The way in which we form a picture in our head about reality is different from that of everyone else. No brain is the same and no one’s image of the world is exactly alike. We can only try to construct a story of reality that is in harmony with as many people as is possible (3). The point is that everyone can change the way they look at things based upon new learned information from the outside world, from their own nervous systems. This ability is crucial to the development of novel ideas, innovations, and perspectives. Autistic individuals have an even different picture in their heads of the world and how it works. In many cases this can be seen as an advantage. For example, there are certain abilities that only autistic individual’s seem to have through their unique perception and experience of the world. Temple Grandin is an autistic woman who holds a Ph.D. in animal science and works to design more human methods for holding cattle. She is renowned not only for her success with this job (and as an Animal Rights activist), but also for her profound writings, intriguing autobiography (demonstrating an aptitude for self-reflection), and work as an Autism Rights activist (citation). She describes herself as one who “thinks in pictures” and is more comfortable using images in describing the world around her (concepts, memories, innovations) than language (8). Temple’s special focus allows her to diagram her inventions and run through them in her mind (from the point of view of the cattle), correcting mistakes as she goes (7). This is especially fascinating because, without this diversity in perspective, thought, and ability, we would not have many of the innovations and ideas that make our world what it is today.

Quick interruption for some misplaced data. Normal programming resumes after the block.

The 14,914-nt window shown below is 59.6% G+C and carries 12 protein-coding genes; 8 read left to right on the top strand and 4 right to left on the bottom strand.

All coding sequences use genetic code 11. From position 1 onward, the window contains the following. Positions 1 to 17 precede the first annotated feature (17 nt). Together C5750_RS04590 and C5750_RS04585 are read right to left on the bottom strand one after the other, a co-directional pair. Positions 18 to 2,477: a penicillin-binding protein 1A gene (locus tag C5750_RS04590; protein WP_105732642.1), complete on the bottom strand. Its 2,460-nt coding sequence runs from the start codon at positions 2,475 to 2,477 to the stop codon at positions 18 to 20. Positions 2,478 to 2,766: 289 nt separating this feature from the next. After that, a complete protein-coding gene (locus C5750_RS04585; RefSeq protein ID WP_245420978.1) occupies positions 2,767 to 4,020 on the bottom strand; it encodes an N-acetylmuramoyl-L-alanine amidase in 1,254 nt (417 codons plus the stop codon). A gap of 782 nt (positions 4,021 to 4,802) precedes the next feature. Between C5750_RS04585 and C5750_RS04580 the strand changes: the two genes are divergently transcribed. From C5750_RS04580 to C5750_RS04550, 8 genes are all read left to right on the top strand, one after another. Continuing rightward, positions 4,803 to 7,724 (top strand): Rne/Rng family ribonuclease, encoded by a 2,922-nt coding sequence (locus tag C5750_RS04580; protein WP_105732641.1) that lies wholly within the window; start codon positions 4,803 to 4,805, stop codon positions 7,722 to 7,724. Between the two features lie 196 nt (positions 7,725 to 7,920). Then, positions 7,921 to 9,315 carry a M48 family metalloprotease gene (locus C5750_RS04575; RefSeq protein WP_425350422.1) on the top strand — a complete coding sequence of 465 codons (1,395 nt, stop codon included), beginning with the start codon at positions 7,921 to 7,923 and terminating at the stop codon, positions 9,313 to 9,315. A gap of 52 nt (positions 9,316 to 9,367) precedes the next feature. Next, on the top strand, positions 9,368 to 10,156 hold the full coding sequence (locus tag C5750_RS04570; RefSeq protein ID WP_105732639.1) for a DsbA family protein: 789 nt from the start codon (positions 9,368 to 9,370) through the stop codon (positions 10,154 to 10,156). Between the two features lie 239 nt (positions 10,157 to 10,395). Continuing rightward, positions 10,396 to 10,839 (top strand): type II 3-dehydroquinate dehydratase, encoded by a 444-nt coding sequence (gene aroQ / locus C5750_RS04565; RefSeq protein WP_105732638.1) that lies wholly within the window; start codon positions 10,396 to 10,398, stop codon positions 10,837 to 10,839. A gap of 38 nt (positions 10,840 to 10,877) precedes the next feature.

A common misconception is that all autistic individuals possess enhanced abilities (in music, art, math, etc.) because, while this is more common in the case of autistic savants, most autistic individuals do not possess any “prodigy”-like abilities. Still, autistic individuals hold a unique perception of the world. Of autism, Temple believes that, “if some parts of the brain are faulty or defective, others are very highly developed, spectacularly in those who have savant syndrome, but to some degree, in different ways, in all individuals with autism” (7). Autists are generally capable of highly focusing on objects or tasks and, as in Temple’s case, some individuals can make terrific researchers, engineers or scientists. They are less likely to be as influenced by the same experience of emotions as non-autists can be and this can be an advantage to rational thinking. Lastly, autistic individuals may also be less likely to conform to a group’s ideas, which can be either an advantage or a disadvantage depending on how one views the situation. Of course, there are many disadvantages to this disorder as well. For example, socially and emotionally individuals often feel isolated and disconnected and it is very difficult for them to interact with other individuals, a daily occurrence all human beings generally find vital for happiness.